Pleurisy is an inflammation of the pleura. Pleurisy can be an independent form of tuberculosis, but most often it develops as a result of pulmonary and extrapulmonary tuberculosis. Especially often pleurisy is observed in patients with disseminated form of pulmonary tuberculosis, often complicating the course of the primary complex, bronchoadenitis. In cases of idiopathic pleurisy, the focus of tuberculosis infection in the lungs can not be found. However, a thorough examination of exudate indicates that in most cases pleurisy has a tuberculous etiology.
Depending on the pathogenesis distinguish:
- allergic pleurisy,
- tuberculosis of the pleura.
Perifocal pleurisy occurs as a result of the spread of tuberculous inflammation to the visceral pleura from a subpleurally located focus or cavity. This pleurisy is also observed with tuberculosis of the intrathoracic lymph nodes, because the latter are localized in the mediastinal and interparticle pleura. Since both pleural sheets are located close to each other, the pathological process extends to the parietal pleura.
Allergic pleurisy develops in a sensitized organism, and the focus is most often in the lymph nodes of the lung root, less often in the lungs, bones, kidneys and other organs, and the motive factor is injury or cooling of the chest. It develops due to the sensitization of the pleura caused by the causative agent of tuberculosis or the products of its vital activity. The latter act as an antigen, on which antibodies are formed and accumulate. Due to the antigen-antibody reaction many biologically active substances are released, which cause an increased permeability of the vascular wall and the formation of effusion. Thus, vascular damage leads to the development of exudative pleurisy.
Tuberculosis of the pleura has been studied due to the extensive use of thoracoscopy. In this case, the tubercular tubercles manifest on the pleura. Mycobacterium tuberculosis affects the pleura in the following ways:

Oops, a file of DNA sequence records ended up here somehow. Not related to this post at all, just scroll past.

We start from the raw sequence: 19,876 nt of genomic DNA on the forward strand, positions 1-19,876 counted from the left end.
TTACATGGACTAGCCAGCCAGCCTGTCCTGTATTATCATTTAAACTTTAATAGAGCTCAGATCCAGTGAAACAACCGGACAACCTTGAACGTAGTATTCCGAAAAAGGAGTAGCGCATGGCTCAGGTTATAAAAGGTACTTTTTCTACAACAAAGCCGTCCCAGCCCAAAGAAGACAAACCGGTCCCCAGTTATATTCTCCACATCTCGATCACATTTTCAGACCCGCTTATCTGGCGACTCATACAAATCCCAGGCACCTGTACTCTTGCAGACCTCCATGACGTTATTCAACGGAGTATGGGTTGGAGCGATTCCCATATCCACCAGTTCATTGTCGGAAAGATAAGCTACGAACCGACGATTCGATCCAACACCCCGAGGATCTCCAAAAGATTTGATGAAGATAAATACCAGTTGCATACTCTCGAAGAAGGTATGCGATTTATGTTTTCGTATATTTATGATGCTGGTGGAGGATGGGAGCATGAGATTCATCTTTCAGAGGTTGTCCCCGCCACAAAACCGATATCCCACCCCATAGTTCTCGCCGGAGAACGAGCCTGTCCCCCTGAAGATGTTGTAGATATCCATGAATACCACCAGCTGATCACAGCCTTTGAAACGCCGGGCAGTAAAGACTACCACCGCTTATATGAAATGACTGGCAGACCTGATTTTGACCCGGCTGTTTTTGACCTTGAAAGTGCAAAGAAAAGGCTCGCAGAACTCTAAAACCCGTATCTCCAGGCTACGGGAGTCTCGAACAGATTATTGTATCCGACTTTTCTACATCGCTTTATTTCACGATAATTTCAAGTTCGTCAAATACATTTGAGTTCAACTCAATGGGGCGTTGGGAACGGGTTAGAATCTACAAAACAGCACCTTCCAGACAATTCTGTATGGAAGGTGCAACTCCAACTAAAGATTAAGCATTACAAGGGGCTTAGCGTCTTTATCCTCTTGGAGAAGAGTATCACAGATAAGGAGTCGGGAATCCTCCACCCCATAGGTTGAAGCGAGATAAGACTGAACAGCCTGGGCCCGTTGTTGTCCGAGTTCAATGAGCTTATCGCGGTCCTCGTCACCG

- Hematogenous path – with primary forms of tuberculosis, disseminated tuberculosis, there is bacteremia. Mycobacterium tuberculosis falls into the pleura with a current of blood. In this case, as a rule, tuberculosis of the pleura develops.
- Lymphogenous pathway – The MBT is put into the pleura by the retrograde current of the lymph that results from pathological changes in the intrathoracic lymph nodes. Such altered lymph nodes block normal lymph circulation and disrupt the outflow of lymph through the thoracic duct. In this way the pathogen of tuberculosis can be carried out from the depth of the affected lung.
Depending on the nature of the exudate, pleurisy is divided into dry (or fibrinous) and exudative (or common inflammation).
Fibrinous pleurisy can occur as a result of both perifocal inflammation and tuberculosis of the pleura. It is localized in a limited area of the pleura and can be top, costal, paramediastinal, diaphragmatic. It is characteristic for him that there is no free fluid in the pleural cavity.
The surface of the pleura loses its luster, becomes dull. Subsequently, fibrin is deposited on the leaves of the pleura, especially parietal, after the formation of which pleural fusions are formed between the visceral and the hyarietal sheets of the pleura.